Given the international status of the United States today, the home-bound nature of the presidency during the first century-plus of the nation’s existence is hard to imagine. The first president to venture beyond the western hemisphere was Woodrow Wilson, who in 1919 traveled to Europe at the conclusion of the First World War to participate in the negotiations that produced the Treaty of Versailles.
During his trip, Wilson and his entourage visited Belgium, touring Ypres and other areas that had been devastated by the fighting. An anonymous photographer attached to the US Signal Corps documented the president’s tour of the war-torn landscape. The resulting deep-focus sepia prints preserve the occasion on which Wilson first saw something of late war in which he and the rest of the nation had been engaged.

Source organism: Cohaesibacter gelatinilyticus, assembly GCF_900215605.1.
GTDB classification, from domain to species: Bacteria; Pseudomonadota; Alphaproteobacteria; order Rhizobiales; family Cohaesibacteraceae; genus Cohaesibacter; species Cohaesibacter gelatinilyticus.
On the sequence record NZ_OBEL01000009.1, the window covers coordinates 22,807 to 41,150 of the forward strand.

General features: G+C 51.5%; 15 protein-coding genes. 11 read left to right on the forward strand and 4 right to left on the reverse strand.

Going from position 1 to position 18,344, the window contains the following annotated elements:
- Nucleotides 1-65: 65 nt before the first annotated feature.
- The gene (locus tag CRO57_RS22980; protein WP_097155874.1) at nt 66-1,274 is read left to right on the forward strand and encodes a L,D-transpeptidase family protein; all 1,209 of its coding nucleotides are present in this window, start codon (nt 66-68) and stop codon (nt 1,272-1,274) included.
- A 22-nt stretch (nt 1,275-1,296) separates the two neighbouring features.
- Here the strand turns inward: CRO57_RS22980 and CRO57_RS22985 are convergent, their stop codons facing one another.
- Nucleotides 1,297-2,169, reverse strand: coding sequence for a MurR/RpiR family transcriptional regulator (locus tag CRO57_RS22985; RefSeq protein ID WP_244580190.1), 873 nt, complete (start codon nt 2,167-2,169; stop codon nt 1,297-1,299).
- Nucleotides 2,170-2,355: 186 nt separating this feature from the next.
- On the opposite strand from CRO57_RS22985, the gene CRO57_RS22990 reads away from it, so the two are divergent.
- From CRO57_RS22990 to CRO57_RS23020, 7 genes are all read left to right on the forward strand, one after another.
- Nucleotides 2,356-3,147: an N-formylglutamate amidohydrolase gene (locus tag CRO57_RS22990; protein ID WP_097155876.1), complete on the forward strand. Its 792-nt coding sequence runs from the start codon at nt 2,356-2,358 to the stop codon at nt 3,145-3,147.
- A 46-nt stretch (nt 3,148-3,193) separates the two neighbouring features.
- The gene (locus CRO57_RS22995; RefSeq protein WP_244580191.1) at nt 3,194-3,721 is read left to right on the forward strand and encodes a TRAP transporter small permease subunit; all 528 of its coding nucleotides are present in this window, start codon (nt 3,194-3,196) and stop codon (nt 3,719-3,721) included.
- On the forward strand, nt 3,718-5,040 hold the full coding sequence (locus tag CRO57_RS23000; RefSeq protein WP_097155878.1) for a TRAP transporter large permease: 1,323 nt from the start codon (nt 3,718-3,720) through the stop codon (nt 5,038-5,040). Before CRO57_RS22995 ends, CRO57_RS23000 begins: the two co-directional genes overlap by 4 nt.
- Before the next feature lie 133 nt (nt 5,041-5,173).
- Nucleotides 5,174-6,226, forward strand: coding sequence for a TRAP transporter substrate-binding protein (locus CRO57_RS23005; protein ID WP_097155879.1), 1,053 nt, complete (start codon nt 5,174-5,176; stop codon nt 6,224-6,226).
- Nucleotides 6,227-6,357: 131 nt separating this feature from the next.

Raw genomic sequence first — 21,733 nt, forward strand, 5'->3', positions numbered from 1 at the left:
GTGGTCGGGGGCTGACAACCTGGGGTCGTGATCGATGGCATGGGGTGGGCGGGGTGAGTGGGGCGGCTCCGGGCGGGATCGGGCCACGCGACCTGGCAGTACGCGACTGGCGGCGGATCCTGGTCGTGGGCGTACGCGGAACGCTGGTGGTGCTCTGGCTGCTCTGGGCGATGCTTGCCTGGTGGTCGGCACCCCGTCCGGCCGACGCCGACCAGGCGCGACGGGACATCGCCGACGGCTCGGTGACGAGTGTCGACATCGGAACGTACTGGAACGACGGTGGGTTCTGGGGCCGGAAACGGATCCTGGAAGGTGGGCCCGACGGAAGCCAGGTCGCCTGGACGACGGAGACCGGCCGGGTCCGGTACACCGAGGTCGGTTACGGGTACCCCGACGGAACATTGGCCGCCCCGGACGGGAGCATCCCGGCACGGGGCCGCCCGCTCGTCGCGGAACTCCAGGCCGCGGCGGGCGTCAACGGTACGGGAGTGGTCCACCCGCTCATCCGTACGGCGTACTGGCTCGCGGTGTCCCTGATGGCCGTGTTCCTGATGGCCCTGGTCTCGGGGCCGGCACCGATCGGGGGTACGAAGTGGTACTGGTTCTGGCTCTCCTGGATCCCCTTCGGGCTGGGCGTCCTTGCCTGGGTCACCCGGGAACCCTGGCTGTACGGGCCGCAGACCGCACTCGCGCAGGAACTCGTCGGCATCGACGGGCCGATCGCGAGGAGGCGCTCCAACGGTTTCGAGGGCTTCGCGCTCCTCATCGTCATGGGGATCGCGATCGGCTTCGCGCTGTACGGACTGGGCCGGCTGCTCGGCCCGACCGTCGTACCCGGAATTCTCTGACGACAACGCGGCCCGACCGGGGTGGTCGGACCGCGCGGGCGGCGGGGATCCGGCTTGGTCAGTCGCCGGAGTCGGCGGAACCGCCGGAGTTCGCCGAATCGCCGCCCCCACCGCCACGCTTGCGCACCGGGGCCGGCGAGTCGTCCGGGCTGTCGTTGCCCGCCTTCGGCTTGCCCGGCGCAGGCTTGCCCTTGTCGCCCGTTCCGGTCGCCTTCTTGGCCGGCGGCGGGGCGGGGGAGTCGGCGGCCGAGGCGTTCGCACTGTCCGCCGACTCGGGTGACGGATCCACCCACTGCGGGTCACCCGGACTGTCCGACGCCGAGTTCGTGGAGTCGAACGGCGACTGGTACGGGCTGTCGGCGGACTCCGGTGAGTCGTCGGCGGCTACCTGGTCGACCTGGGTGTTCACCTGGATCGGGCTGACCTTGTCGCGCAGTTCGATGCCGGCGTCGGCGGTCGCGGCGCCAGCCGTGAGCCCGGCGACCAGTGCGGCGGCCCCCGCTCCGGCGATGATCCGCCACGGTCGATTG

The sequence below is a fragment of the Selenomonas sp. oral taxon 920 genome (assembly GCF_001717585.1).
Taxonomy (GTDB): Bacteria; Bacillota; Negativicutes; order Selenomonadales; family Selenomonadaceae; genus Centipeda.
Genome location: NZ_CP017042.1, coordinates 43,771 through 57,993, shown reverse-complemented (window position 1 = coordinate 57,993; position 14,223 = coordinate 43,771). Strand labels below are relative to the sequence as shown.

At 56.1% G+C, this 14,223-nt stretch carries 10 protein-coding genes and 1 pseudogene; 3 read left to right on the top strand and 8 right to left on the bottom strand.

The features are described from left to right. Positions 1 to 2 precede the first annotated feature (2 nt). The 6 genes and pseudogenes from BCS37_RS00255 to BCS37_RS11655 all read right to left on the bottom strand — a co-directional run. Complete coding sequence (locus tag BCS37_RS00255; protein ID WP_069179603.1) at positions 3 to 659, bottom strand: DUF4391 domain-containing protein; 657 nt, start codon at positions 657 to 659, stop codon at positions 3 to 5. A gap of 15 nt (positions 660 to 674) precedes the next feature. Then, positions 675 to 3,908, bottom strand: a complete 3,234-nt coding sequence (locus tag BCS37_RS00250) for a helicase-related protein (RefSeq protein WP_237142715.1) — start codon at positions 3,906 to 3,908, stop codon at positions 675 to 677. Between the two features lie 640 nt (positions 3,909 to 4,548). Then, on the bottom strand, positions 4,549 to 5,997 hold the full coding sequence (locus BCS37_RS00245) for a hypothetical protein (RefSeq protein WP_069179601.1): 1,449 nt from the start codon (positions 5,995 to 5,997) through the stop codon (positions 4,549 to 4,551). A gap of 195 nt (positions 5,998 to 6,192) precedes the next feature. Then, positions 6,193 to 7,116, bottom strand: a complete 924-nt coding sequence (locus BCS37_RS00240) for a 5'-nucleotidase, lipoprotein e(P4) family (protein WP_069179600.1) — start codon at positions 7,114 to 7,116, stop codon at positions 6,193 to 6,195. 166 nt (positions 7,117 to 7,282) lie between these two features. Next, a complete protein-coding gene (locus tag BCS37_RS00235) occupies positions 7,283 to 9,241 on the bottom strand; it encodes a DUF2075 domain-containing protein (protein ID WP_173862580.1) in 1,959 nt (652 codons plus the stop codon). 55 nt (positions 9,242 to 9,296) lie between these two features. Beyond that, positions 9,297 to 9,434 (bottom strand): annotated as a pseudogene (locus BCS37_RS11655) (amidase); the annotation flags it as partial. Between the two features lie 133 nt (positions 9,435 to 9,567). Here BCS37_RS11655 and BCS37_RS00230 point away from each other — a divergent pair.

Image: from this source.
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